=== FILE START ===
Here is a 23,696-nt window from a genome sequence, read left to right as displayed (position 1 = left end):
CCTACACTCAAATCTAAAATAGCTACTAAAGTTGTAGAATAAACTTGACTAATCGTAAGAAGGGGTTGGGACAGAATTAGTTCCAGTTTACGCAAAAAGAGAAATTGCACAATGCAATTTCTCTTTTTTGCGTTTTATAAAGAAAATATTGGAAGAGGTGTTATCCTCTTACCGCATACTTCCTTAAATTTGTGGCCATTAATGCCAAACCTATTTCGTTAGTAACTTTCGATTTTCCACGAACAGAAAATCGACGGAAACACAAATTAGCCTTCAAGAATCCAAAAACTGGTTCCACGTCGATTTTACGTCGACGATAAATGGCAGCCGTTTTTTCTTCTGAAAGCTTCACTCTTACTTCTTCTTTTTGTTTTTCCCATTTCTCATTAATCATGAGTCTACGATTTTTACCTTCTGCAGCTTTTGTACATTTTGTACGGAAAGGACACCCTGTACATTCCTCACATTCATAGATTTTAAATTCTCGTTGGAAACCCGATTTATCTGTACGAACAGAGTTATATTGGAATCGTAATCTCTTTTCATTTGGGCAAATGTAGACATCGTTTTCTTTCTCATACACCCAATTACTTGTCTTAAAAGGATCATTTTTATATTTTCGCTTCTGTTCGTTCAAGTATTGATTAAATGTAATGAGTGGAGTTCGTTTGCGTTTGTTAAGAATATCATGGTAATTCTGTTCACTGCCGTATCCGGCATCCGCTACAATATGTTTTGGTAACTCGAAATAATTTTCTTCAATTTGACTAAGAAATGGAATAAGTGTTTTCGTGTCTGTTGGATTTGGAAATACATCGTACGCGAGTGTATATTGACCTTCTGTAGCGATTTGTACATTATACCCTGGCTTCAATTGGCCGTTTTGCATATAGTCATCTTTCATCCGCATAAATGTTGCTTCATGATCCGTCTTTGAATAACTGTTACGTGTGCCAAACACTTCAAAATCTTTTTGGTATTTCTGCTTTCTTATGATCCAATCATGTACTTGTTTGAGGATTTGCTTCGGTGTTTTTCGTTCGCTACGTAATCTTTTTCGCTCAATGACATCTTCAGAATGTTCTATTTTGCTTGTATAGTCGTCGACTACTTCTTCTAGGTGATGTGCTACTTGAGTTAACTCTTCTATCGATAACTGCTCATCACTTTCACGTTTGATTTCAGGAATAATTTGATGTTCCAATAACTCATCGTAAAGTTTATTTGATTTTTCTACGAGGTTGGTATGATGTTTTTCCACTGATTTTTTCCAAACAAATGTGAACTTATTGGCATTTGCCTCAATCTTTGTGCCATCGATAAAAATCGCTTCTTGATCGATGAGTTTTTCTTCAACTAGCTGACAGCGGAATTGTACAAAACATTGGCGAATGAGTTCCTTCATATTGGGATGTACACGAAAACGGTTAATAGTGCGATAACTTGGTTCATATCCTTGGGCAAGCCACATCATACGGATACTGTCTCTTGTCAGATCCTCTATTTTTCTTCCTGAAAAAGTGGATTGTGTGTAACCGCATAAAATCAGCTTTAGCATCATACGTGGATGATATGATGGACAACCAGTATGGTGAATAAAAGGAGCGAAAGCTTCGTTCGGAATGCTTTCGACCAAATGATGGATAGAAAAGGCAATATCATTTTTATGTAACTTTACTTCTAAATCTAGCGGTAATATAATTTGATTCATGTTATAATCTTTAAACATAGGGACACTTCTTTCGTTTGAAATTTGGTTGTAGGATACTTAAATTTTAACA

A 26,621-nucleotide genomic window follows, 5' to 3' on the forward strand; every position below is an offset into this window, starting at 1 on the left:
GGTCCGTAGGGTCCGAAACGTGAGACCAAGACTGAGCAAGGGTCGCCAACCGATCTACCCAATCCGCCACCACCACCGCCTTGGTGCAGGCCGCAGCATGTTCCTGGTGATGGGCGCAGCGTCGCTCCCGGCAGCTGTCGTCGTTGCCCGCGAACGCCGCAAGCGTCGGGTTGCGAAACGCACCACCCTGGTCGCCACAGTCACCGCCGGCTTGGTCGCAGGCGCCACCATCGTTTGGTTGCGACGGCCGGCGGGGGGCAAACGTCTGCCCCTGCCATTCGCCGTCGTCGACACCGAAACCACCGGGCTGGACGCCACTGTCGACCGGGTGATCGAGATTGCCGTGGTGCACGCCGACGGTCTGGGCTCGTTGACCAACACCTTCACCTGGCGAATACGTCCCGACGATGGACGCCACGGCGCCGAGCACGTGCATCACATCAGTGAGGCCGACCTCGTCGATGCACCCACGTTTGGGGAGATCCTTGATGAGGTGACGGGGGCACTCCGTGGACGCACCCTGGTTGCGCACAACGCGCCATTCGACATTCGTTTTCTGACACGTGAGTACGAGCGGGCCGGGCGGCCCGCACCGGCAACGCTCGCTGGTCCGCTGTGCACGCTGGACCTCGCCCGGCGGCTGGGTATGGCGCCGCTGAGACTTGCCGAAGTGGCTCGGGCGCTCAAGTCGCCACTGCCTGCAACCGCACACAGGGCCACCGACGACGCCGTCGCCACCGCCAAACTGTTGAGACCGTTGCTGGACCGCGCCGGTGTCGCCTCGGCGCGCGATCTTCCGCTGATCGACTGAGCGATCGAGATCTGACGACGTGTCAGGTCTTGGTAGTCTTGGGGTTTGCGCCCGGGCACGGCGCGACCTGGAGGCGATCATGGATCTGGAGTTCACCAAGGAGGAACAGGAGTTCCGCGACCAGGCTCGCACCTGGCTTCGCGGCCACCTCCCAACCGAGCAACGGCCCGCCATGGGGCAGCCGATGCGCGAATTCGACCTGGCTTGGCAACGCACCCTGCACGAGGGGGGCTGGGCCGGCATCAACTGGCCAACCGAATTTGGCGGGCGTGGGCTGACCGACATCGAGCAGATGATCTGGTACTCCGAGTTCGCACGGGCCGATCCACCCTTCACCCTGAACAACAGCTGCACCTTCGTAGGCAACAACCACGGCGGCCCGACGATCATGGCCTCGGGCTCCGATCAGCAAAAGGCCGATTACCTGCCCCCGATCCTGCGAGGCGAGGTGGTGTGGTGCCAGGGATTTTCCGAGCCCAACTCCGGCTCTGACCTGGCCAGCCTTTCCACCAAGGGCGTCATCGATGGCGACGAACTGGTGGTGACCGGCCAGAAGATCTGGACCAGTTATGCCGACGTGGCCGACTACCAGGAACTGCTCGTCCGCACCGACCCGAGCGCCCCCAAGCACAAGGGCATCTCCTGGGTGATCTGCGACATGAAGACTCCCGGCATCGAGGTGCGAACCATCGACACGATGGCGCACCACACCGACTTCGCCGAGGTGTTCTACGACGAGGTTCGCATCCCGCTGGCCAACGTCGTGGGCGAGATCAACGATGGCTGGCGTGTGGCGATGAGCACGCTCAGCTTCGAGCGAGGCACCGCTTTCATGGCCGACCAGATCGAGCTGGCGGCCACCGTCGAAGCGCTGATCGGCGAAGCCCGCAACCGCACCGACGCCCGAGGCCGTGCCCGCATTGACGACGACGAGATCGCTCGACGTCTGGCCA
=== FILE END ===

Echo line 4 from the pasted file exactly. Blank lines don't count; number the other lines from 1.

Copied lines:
GGTCCGTAGGGTCCGAAACGTGAGACCAAGACTGAGCAAGGGTCGCCAACCGATCTACCCAATCCGCCACCACCACCGCCTTGGTGCAGGCCGCAGCATGTTCCTGGTGATGGGCGCAGCGTCGCTCCCGGCAGCTGTCGTCGTTGCCCGCGAACGCCGCAAGCGTCGGGTTGCGAAACGCACCACCCTGGTCGCCACAGTCACCGCCGGCTTGGTCGCAGGCGCCACCATCGTTTGGTTGCGACGGCCGGCGGGGGGCAAACGTCTGCCCCTGCCATTCGCCGTCGTCGACACCGAAACCACCGGGCTGGACGCCACTGTCGACCGGGTGATCGAGATTGCCGTGGTGCACGCCGACGGTCTGGGCTCGTTGACCAACACCTTCACCTGGCGAATACGTCCCGACGATGGACGCCACGGCGCCGAGCACGTGCATCACATCAGTGAGGCCGACCTCGTCGATGCACCCACGTTTGGGGAGATCCTTGATGAGGTGACGGGGGCACTCCGTGGACGCACCCTGGTTGCGCACAACGCGCCATTCGACATTCGTTTTCTGACACGTGAGTACGAGCGGGCCGGGCGGCCCGCACCGGCAACGCTCGCTGGTCCGCTGTGCACGCTGGACCTCGCCCGGCGGCTGGGTATGGCGCCGCTGAGACTTGCCGAAGTGGCTCGGGCGCTCAAGTCGCCACTGCCTGCAACCGCACACAGGGCCACCGACGACGCCGTCGCCACCGCCAAACTGTTGAGACCGTTGCTGGACCGCGCCGGTGTCGCCTCGGCGCGCGATCTTCCGCTGATCGACTGAGCGATCGAGATCTGACGACGTGTCAGGTCTTGGTAGTCTTGGGGTTTGCGCCCGGGCACGGCGCGACCTGGAGGCGATCATGGATCTGGAGTTCACCAAGGAGGAACAGGAGTTCCGCGACCAGGCTCGCACCTGGCTTCGCGGCCACCTCCCAACCGAGCAACGGCCCGCCATGGGGCAGCCGATGCGCGAATTCGACCTGGCTTGGCAACGCACCCTGCACGAGGGGGGCTGGGCCGGCATCAACTGGCCAACCGAATTTGGCGGGCGTGGGCTGACCGACATCGAGCAGATGATCTGGTACTCCGAGTTCGCACGGGCCGATCCACCCTTCACCCTGAACAACAGCTGCACCTTCGTAGGCAACAACCACGGCGGCCCGACGATCATGGCCTCGGGCTCCGATCAGCAAAAGGCCGATTACCTGCCCCCGATCCTGCGAGGCGAGGTGGTGTGGTGCCAGGGATTTTCCGAGCCCAACTCCGGCTCTGACCTGGCCAGCCTTTCCACCAAGGGCGTCATCGATGGCGACGAACTGGTGGTGACCGGCCAGAAGATCTGGACCAGTTATGCCGACGTGGCCGACTACCAGGAACTGCTCGTCCGCACCGACCCGAGCGCCCCCAAGCACAAGGGCATCTCCTGGGTGATCTGCGACATGAAGACTCCCGGCATCGAGGTGCGAACCATCGACACGATGGCGCACCACACCGACTTCGCCGAGGTGTTCTACGACGAGGTTCGCATCCCGCTGGCCAACGTCGTGGGCGAGATCAACGATGGCTGGCGTGTGGCGATGAGCACGCTCAGCTTCGAGCGAGGCACCGCTTTCATGGCCGACCAGATCGAGCTGGCGGCCACCGTCGAAGCGCTGATCGGCGAAGCCCGCAACCGCACCGACGCCCGAGGCCGTGCCCGCATTGACGACGACGAGATCGCTCGACGTCTGGCCA